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Improving Financial Services through Knowledge Sharing

The Financial Sector Knowledge Sharing Project collaborated with USAID missions to develop effective and efficient financial sector programs that increase access to financial services and develop well-functioning markets worldwide.
​The Financial Sector Knowledge Sharing Project (FS Share), a task order under the Financial Sector Blanket Purchase Agreement (FS BPA), captured some of the best practices in the financial sector and disseminated them to USAID mission staff, helping to increase USAID’s return on investment, promote the integration of international standards, and improve the efficiency of global financial markets.

FS Share identified financial sector best practices and aggregated those best practices through model scopes of work, primers, diagnostic tools, best practice case analyses, white papers, and other tools. Toolkits, case studies, success stories, and guides have been created to provide mission staff an online “one-stop shop” for technical resources in financial sector development through the USAID/EGAT website, where FS Share materials are regularly posted as well as the Development Experience Clearinghouse. Upon project closeout, FS Share produced flash drives containing a final report and a comprehensive collection of deliverables and tools produced by the project to further facilitate use by USAID missions and other donors worldwide.
The project also conducted financial sector assessments, designed and implemented pilot interventions, supported USAID with financial sector development training and capacity building, and connected USAID staff to external resources on best practice in response to Mission demand to improve financial sector programming.
FS Share performed myriad demand-driven activities, including conducting financial sector assessments, conducting case analyses and feasibility studies to innovate the use of mobile money, implementing high-impact pilot activities, and providing capacity building to introduce new trade finance and agricultural finance products.
The project worked in fourteen countries, including the Maldives, Indonesia, West Bank/Gaza, Azerbaijan, Armenia, Afghanistan, Colombia, Haiti, DRC, Zambia, Tanzania, Malawi, Ghana, and El Salvador, as well as developed extensive regional resources and case studies. FS Share leveraged more than $2.2 million in buy-ins from USAID missions and operating units and other government agencies and donors.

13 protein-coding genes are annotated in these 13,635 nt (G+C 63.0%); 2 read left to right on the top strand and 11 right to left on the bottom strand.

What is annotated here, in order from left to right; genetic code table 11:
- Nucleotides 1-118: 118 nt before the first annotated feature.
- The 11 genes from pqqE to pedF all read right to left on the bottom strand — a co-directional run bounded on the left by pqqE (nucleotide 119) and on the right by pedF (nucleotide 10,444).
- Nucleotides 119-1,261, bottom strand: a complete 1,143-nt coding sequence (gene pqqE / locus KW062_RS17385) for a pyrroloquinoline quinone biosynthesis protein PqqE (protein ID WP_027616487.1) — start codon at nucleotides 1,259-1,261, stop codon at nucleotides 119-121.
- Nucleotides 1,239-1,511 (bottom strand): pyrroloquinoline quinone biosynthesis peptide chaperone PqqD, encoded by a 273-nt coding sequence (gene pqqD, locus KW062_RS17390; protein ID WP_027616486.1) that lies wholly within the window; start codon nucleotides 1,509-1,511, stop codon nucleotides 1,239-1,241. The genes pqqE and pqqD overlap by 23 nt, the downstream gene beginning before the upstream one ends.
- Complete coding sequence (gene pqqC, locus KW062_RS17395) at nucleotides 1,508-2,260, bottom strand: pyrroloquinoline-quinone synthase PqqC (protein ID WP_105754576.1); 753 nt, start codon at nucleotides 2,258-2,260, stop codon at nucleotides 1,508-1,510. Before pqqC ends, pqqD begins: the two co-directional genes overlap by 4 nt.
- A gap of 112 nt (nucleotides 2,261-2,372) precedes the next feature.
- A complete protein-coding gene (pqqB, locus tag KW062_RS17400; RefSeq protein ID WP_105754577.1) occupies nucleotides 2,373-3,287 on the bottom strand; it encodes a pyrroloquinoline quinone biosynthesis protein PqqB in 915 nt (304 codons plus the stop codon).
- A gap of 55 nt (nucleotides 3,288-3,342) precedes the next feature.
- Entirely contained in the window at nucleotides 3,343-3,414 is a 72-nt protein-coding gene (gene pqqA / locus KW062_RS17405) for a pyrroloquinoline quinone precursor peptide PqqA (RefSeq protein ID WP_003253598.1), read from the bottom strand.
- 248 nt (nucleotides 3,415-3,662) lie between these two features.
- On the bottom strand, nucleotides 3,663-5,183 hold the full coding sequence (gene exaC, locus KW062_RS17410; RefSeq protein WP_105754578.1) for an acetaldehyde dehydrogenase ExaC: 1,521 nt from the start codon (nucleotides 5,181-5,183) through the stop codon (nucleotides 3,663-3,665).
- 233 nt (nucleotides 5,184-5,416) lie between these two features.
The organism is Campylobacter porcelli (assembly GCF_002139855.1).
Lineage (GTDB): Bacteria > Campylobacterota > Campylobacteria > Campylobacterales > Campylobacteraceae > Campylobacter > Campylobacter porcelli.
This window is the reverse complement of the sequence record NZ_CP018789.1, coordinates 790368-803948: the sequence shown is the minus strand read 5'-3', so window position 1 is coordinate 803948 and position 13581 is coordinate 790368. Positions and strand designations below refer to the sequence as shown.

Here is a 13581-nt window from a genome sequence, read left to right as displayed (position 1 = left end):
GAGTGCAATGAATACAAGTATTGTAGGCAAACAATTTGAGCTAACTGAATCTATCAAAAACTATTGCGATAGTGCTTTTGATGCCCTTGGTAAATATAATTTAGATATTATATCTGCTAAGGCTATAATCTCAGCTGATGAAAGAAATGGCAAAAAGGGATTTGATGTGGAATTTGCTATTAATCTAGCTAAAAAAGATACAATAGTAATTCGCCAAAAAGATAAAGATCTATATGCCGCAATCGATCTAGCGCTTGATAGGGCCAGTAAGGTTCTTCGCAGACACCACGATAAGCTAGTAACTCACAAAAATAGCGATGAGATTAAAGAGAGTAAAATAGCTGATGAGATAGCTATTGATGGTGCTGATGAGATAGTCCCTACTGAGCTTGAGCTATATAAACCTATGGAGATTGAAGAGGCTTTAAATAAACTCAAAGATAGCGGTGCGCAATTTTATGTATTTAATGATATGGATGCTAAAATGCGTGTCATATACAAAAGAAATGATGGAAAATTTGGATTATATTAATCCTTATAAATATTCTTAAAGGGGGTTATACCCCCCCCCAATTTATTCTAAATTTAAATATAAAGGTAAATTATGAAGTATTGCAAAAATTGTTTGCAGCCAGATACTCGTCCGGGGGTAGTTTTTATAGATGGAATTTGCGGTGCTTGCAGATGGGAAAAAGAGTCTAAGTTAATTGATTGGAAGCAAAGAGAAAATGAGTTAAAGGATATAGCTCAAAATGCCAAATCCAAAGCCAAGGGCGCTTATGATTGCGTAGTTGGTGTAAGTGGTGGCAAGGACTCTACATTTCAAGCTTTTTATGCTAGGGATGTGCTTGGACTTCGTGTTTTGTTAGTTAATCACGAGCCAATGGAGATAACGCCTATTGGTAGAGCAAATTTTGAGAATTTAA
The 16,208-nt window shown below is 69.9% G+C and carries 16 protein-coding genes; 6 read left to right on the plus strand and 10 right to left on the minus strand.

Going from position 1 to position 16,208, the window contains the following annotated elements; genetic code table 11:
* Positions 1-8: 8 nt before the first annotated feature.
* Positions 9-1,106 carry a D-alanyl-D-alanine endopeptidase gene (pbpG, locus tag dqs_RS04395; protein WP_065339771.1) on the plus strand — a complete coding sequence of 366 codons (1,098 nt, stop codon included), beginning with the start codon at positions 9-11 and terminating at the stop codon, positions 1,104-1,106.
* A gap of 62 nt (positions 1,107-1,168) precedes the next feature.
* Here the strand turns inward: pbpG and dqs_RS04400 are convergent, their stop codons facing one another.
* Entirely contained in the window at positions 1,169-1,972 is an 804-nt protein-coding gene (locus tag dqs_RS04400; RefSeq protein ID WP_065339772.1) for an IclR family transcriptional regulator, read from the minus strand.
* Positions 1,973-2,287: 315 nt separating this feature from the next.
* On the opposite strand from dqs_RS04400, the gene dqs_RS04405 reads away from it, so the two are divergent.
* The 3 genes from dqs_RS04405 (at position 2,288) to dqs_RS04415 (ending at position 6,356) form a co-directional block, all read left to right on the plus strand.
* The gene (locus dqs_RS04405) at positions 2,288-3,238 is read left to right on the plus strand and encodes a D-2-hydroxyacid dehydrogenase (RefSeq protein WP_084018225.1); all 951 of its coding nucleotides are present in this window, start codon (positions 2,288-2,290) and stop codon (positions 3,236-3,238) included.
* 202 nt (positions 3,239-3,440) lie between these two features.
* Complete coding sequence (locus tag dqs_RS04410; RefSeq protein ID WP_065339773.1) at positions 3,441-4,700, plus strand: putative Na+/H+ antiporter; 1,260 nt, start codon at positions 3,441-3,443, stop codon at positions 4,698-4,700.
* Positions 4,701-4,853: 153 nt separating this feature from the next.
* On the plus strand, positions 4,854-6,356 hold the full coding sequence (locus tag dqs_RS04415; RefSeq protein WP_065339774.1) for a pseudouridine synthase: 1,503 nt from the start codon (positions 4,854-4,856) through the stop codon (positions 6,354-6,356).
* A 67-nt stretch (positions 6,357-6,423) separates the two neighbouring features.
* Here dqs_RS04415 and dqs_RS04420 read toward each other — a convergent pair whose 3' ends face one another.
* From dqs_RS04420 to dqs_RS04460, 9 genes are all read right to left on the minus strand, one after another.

The project collaborated with many other Chemonics projects in addition to the World Bank, IFC, Commonwealth Secretariat, and other donors and international financial institutions.
Project Results
  • An FS Share pilot activity in Armenia resulted in new small and medium enterprise (SME) loan products provided by two commercial banks and more than $227,000 in SME loans disbursed to 14 Armenian SMEs.
  • In Afghanistan, FS Share led a fiscal sustainability study, developing a revenue estimation model and training stakeholders on its use and manipulation. FS Share also recommended next steps for a public financial management roadmap supporting the U.S. Government’s Transition 2014 planning. 
  • FS Share facilitated a demand survey and workshop designed to increase financial inclusion through expanding mobile money in Malawi. A key result was the formation of a Consultative Group led by the Reserve Bank of Malawi that is advancing the mobile money action plan drafted by FS Share, with support from the World Bank and USAID, and incorporating input from all organizations participating in the workshop. FS Share also facilitated feasibility assessments and action plans to support mobile money in order to increase financial inclusion in Indonesia and Afghanistan. 
  • FS Share produced an Agricultural Lending Toolkit to support strengthening of agricultural lending units within financial institutions. The toolkit includes a comprehensive inventory of ready-to-use templates, tools, and case studies for financial institutions to identify, prepare, review, and rate agricultural credit transactions. The toolkit was piloted with two commercial banks in the DRC, refined, and implemented again with a microfinance institution in Ghana. After these pilots, the toolkit was revised once more and an accompanying training manual and series of training presentations were developed to facilitate implementation of the toolkit in other countries and with other financial institutions worldwide. In the first four months after the pilots in the DRC, Trust Merchant Bank disbursed four agricultural loans of approximately $25,000 each and Banque Internationale pour l’Afrique du Congo disbursed an agricultural loan of $300,000.

Project Links:

Final Report

Project Duration: 2008 - 2012


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